Once you start taking pictures in different natural light conditions, dealing with common difficult light conditions will become part of your experience. It’s a fascinating journey of discovery. The dance between light and shadows is captivating, and most often than not, it becomes every photographer’s obsession.
Shooting in any natural light can be tricky, even while shooting in one of the most flattering and easy to handle natural light. That’s why so many photographers turn to working with strobes and flashes. It’s not for every photographer, but if you know how to work with studio lights it can change your life.
But today I want to share with you some of my tips regarding dealing with difficult light conditions.
Have you heard of the “golden hour”? Most photographers love it, as they believe that it’s the perfect natural light condition. It’s the time when the light is soft and ti’s perfectly diffused by nature.
It’s the time of the day when the light is simply enchanting.
It’s the moment when without much effort on your part, as photographer, the shadows under the eyes of your subjects are close to none, or completely non existent.
If we, as photographers had any say about it, the “golden hour” would last all day long. The light would forever be soft, your subjects would never squint, and there would be no dark shadows under your subjects eyes ever to deal with. And there would be no concept of underexposed or overexposed part of your picture. Balanced light and softness would be present in every shot you would ever take.
Awwww… for some it would be a dream come true. Yet, challenging light at times can boost your creativity, and create captivating opportunities.
The thing is, that if there is any source of light available around, there is potentially a way to create an amazing shot with it. All we have to do, is to be ready to take it. We are here to celebrate light, and to learn how to take the best pictures we possibly can with the gear and light we have available. There is so much beauty laying within the unforeseen.
That’s where creativity and enchantment most often dwells. Let’s discover it together!
When you want to be able to take amazing pictures at any moment, you need to have tools and techniques in place to deal with any situation, and to know how to make the best use of the light you have.
So what are some of the most common difficult light conditions you might be dealing with?
Today I will share with you 6 Photography Tips about:
- High noon light, harsh sunlight without shade. Which means most of the time direct, overhead light. A light at a bright sunny day around lunchtime.
- Indoors family pictures
- Flares and reflective surface
- Light in dark places with mixed sources of light: parties and concerts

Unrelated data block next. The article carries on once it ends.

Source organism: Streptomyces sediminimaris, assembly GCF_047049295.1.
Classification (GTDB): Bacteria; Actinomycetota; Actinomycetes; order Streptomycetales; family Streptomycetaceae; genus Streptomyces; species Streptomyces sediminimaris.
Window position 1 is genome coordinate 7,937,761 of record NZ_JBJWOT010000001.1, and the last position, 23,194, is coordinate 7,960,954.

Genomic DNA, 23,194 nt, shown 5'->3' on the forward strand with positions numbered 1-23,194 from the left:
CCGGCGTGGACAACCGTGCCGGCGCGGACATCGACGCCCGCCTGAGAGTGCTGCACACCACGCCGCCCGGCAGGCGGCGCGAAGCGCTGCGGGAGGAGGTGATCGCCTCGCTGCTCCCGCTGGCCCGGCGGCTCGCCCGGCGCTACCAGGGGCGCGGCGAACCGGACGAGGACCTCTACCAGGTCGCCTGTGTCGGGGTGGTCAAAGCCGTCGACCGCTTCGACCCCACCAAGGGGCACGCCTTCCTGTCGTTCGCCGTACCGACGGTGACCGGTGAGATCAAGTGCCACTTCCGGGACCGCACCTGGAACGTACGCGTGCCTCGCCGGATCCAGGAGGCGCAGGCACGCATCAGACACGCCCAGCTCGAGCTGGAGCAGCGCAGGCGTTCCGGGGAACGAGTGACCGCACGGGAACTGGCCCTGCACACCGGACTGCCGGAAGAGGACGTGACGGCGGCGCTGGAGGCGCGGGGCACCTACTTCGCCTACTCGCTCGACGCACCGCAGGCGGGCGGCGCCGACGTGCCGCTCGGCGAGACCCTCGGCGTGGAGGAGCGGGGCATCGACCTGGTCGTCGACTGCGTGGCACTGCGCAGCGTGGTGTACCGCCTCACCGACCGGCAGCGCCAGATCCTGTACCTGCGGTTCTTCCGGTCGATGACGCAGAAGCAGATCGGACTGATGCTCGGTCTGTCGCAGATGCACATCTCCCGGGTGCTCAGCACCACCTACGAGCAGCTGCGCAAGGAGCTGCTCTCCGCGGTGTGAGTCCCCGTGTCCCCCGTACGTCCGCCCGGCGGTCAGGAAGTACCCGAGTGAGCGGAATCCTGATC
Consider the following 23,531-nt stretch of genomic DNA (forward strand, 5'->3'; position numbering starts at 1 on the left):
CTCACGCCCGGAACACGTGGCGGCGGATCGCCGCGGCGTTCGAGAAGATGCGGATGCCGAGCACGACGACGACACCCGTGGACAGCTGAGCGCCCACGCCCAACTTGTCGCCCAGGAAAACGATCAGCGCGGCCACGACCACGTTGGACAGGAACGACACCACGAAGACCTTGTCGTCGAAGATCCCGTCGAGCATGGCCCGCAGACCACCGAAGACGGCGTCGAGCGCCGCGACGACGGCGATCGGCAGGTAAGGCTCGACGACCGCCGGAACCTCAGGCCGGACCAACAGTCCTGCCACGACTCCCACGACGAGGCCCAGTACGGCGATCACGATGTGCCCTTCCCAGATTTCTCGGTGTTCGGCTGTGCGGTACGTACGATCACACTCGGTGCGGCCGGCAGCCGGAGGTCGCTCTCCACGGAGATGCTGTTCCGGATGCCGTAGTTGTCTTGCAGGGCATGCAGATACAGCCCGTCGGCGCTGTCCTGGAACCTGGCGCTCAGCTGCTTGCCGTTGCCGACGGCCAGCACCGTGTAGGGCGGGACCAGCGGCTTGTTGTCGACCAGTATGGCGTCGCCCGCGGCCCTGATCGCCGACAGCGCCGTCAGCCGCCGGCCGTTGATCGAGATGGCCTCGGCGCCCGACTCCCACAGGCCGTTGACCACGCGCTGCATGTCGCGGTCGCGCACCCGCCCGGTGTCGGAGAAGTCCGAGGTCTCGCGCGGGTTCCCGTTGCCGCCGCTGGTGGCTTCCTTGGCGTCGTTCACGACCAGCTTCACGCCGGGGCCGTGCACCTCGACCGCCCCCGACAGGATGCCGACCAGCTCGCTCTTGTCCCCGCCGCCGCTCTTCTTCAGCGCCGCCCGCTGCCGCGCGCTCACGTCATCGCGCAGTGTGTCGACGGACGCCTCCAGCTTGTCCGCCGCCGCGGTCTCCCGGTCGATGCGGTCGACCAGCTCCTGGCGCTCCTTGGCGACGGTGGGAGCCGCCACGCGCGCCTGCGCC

- Night street photography
- Dark places with scarce light
1. High noon light, harsh sunlight without shade
Shooting in the middle of the day can be one of the most difficult lighting situations to shoot in. Harsh light, that creates dark harsh shadows like those produced by the sun at midday on a clear day, is one of the hardest things to deal with. But at times you just can’t help but to want to capture that incredible moment, a memory, no matter what time it is, and no matter what light conditions you have to face. You go all in, and you go for that incredible shoot.
TIPS ON SHOOTING PORTRAITS:
I never ever advice to use camera flash, but here comes an exception. For portraits in general, people, or group shots use flash, if you have this option. It will help balance the background light and it will balance the harsh shadows. Use it to help fill in light on the face to get that incredible shot.
But if you are going all in with natural light, you have two other options to consider:
1. Make sure to always have reflector with you. Your trusted folding friend can be so handy: a 5-in-1 reflector disk could be your best friend in challenging lighting situations. Plus it’s light and super helpful tool to have. And in your camera, make sure to set your brightness measure manually. Choose a particular spot, or in specific portion of the frame to make sure to even out the light in the whole frame.
For more information on 5-in-1 reflector check the BONUS TIP bellow.
2. Move with your subject/s into a soft shade. Avoid shooting in the direct light and shoot under a tree, use a shade of a building or other structures to soften the light and help reduce the harsh shadows. If you have time to prepare and plan ahead, pack a large reflector to direct the light into the faces or to create a shade.
Also remember to set the exposure compensation on your camera to -1/3 rd to -2/3 rds. This should even out the light in the sky, and the reflected light from the ground below. If all else fails, don’t forget the “sunny f/16 rule” and you should get something worthwhile.
TIPS ON SHOOTING LANDSCAPES:
Use polarize filters when shooting nature. The filter is really useful with helping to saturate the bright sky.
2. Indoors family pictures
Taking pictures of your family at any point, especially in the evening, during a birthday party or at dinner time can put you in some of the most difficult lighting situations you will have to face. Whether you are shooting with only natural light coming through the windows and doors, or working with a mix of both natural light and available light coming from the electric lamps. Or shooting in the evening, while the natural light is gone, and all rooms are filled with different light sources. Keep in mind that the light coming out of different bulbs will vary, and give different results.